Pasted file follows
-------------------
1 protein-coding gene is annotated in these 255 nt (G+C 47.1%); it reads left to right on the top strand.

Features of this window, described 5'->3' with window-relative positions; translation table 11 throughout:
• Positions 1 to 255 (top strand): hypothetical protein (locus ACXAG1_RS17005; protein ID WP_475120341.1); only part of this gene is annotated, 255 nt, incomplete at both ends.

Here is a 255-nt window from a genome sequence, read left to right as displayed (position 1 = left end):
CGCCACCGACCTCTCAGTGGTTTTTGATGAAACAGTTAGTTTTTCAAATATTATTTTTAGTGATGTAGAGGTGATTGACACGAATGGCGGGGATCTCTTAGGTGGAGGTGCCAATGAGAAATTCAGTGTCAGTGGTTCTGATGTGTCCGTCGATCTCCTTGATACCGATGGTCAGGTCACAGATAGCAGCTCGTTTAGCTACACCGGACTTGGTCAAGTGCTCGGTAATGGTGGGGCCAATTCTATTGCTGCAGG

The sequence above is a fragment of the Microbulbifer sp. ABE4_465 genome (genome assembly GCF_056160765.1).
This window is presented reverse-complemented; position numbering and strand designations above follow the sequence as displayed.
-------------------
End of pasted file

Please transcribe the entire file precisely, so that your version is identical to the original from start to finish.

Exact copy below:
1 protein-coding gene is annotated in these 255 nt (G+C 47.1%); it reads left to right on the top strand.

Features of this window, described 5'->3' with window-relative positions; translation table 11 throughout:
• Positions 1 to 255 (top strand): hypothetical protein (locus ACXAG1_RS17005; protein ID WP_475120341.1); only part of this gene is annotated, 255 nt, incomplete at both ends.

Here is a 255-nt window from a genome sequence, read left to right as displayed (position 1 = left end):
CGCCACCGACCTCTCAGTGGTTTTTGATGAAACAGTTAGTTTTTCAAATATTATTTTTAGTGATGTAGAGGTGATTGACACGAATGGCGGGGATCTCTTAGGTGGAGGTGCCAATGAGAAATTCAGTGTCAGTGGTTCTGATGTGTCCGTCGATCTCCTTGATACCGATGGTCAGGTCACAGATAGCAGCTCGTTTAGCTACACCGGACTTGGTCAAGTGCTCGGTAATGGTGGGGCCAATTCTATTGCTGCAGG

The sequence above is a fragment of the Microbulbifer sp. ABE4_465 genome (genome assembly GCF_056160765.1).
This window is presented reverse-complemented; position numbering and strand designations above follow the sequence as displayed.